One time captain Mark Butcher says England's players must get mentally ready for the pressure of an Ashes series and their good form in warm-up matches is "irrelevant".
Butcher, and Honorary Life Member of MCC, who once captained England in place of the injured Nasser Hussain against New Zealand in 1999 said:
"Getting runs in the warm-ups is irrelevant when it comes to the Test.
"It’s been good for the captain to get runs because when the media mind-games are being played pre-series it’s one less thing for him to think about.
"But the atmosphere in a quiet little game down in Tasmania, with about 35 people watching is going to be completely different to the baying madness of Melbourne or even Brisbane.
"It’s up to batsmen to get themselves in the right mental state as much as anything. I know a lot of players go on about time in the middle etcetera, etcetera and it does play a part but it’s not the only way to get ready for a Test series.
"Different people like different ways to prepare and it’s up to everyone in the squad to do their own thing and get ready if they’re called upon."
"From a personal point of view I didn’t use to particularly enjoy the warm-up games, I would have much preferred to spend time getting my mind and my game right away from the middle.
Batsmen must be ready
The former Surrey left-hander backed the England selectors' decision to expose only their first choice batting line-up to match conditions in Australia - though he sounded a note of caution about possible injuries.
_"It’s the right move to have selected the same batting line-up in all three games._Butcher added.
"It’s hard on the people that don’t get a go but that’s just the reality of touring these days.
"They made it clear these weren’t warm-up matches they were First Class matches to be won and also to give his first XI every chance of being in top nick when the reached Brisbane.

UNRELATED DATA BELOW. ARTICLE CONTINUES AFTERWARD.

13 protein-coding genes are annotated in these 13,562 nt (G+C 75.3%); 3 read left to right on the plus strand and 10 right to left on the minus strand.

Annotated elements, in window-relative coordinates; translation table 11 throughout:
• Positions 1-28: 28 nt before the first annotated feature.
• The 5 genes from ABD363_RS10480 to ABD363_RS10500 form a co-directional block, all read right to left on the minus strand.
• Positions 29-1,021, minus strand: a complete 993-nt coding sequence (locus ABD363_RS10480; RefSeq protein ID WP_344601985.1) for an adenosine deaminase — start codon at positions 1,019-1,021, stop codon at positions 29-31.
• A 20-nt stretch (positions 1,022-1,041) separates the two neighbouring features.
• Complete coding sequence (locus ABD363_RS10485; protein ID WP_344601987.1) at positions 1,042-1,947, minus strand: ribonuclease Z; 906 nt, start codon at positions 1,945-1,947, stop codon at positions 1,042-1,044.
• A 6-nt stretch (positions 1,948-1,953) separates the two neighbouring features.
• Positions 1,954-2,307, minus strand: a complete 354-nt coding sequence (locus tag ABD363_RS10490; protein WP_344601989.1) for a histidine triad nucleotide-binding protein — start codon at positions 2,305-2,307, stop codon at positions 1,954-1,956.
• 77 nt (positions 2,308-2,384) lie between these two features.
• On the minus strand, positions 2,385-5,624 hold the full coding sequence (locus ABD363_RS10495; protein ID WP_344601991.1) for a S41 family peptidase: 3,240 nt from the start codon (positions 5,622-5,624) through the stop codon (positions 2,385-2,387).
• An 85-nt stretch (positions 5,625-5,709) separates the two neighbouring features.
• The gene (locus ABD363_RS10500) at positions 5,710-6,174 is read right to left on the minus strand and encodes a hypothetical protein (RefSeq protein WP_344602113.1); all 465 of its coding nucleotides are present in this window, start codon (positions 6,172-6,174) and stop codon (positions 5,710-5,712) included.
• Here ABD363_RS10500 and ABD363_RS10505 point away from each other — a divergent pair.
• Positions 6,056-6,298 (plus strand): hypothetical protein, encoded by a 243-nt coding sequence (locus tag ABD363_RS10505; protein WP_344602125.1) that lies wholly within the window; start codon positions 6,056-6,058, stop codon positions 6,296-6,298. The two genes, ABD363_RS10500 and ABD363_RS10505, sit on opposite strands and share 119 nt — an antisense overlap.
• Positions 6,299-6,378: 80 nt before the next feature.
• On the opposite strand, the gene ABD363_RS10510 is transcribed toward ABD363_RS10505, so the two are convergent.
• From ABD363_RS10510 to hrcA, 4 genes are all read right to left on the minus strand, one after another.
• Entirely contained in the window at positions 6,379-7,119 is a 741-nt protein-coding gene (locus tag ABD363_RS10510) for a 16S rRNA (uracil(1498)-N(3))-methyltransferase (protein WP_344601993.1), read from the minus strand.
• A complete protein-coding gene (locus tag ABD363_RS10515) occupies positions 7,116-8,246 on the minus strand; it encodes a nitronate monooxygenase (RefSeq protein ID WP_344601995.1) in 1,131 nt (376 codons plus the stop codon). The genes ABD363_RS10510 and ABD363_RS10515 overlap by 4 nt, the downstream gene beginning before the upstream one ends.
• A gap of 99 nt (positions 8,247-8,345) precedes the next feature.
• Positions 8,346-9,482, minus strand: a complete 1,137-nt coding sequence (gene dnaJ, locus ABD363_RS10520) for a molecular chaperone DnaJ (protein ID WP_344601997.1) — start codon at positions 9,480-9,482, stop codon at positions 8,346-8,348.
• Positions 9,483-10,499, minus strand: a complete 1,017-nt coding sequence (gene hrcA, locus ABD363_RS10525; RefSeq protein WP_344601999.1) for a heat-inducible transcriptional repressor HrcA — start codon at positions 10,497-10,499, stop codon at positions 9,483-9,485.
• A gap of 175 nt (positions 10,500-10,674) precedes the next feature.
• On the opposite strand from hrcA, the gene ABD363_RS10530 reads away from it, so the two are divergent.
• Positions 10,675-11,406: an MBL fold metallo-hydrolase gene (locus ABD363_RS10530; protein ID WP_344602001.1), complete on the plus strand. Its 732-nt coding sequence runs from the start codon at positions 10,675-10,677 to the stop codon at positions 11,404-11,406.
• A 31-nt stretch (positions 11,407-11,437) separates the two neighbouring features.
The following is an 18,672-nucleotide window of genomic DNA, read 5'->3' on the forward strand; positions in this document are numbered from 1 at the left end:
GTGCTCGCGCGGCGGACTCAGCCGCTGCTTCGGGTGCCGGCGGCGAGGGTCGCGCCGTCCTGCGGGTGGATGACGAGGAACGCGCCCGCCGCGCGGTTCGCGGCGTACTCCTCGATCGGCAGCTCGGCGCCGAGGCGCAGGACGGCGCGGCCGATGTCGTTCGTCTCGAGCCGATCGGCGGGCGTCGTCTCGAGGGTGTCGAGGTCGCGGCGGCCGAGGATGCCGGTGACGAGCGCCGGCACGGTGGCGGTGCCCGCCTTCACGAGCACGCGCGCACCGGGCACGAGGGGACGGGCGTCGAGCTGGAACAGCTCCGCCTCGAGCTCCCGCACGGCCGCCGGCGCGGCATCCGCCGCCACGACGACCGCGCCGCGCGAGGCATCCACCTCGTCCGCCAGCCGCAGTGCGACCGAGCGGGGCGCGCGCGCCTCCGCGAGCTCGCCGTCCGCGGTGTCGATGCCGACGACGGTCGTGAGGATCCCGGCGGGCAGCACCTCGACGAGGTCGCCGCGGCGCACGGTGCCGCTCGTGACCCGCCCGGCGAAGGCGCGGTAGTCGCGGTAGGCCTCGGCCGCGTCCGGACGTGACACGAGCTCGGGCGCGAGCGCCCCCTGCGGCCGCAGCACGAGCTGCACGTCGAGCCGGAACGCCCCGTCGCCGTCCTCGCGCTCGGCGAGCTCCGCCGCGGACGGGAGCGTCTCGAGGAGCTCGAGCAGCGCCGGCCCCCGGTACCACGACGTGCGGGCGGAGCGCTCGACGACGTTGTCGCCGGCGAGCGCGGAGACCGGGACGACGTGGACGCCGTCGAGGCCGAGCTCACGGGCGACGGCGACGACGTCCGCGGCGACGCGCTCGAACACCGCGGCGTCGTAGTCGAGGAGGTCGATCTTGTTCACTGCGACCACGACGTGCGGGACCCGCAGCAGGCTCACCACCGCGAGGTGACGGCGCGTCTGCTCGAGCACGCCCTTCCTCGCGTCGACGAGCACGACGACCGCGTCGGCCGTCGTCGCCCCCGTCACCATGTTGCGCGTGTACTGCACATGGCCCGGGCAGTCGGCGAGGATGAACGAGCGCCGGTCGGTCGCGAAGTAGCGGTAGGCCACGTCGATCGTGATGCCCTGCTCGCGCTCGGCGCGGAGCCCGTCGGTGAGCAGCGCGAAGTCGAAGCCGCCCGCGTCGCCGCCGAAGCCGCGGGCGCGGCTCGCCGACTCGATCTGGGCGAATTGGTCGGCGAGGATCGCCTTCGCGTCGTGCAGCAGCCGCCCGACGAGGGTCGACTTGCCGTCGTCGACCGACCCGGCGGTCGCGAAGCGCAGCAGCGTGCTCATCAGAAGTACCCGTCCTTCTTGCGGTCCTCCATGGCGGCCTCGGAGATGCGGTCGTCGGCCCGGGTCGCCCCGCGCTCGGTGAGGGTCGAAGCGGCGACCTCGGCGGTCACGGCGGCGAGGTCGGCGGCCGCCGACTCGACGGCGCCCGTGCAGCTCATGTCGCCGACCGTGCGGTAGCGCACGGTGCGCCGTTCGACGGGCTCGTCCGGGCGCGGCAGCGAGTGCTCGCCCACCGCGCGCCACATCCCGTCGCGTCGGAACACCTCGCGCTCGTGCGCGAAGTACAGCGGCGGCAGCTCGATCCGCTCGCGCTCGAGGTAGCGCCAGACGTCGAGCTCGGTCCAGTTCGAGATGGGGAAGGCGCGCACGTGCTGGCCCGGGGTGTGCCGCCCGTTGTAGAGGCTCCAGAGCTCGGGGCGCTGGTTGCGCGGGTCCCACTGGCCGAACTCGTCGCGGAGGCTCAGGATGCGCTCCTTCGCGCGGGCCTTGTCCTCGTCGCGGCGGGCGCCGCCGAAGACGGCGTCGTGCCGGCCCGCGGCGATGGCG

"The only way to do that was to let them play in all the games.
"It’s tough because somebody could always break their finger in the nets before Brisbane and [then] someone is in who hasn’t had a hit but that’s the chance you take really.
"It’s up to the guys like [Eoin] Morgan on the side to make sure they’re in as good order as they possibly can be."
Aussie's gulf in quality
Butcher, who scored three Ashes centuries during his seven year Test career, was optimistic in his assessment of England's chances of retaining the Urn:
"I don’t think it’s wrong that we’re getting quite confident with our performances so far because there is a long history going back over Australia tours where the touring side gets a good hammering from a state team.
"What we’re seeing is that Australian cricket, in terms of its depth, is not as strong as it once was.
"An Australia A side might have had people like Stuart Law, Greg Blewett or Darren Lehman in it in years gone by.
"There is a guy playing [in Hobart], Callum Ferguson, who averages 36 in First Class cricket and yet they’re talking about playing him in the first Test.
"It gives you an idea of the gulf in quality compared to the past."
The former England opener also recalled the 'disaster' in Brisbane in 2002. In the series opener then England skipper Nasser Hussain won the toss and shocked everyone by opting to put Australia in to bat:
"It was a disaster!" Butcher chuckled.
"I was putting my pads on when he came back into the dressing room - as were [Marcus] Trescothick and [Michael] Vaughan. We’d heard the roar go up and knew we’d won the toss.
"Nobody had been informed that we were going to bowl had we won the toss - everyone assumed that we’d bat because the pitch looked like an absolute belter!"
England went on to lose that match by 384 runs and also lost the Series 4-1. Butcher will be amongst the England fans hoping this winter doesn't see a repeat.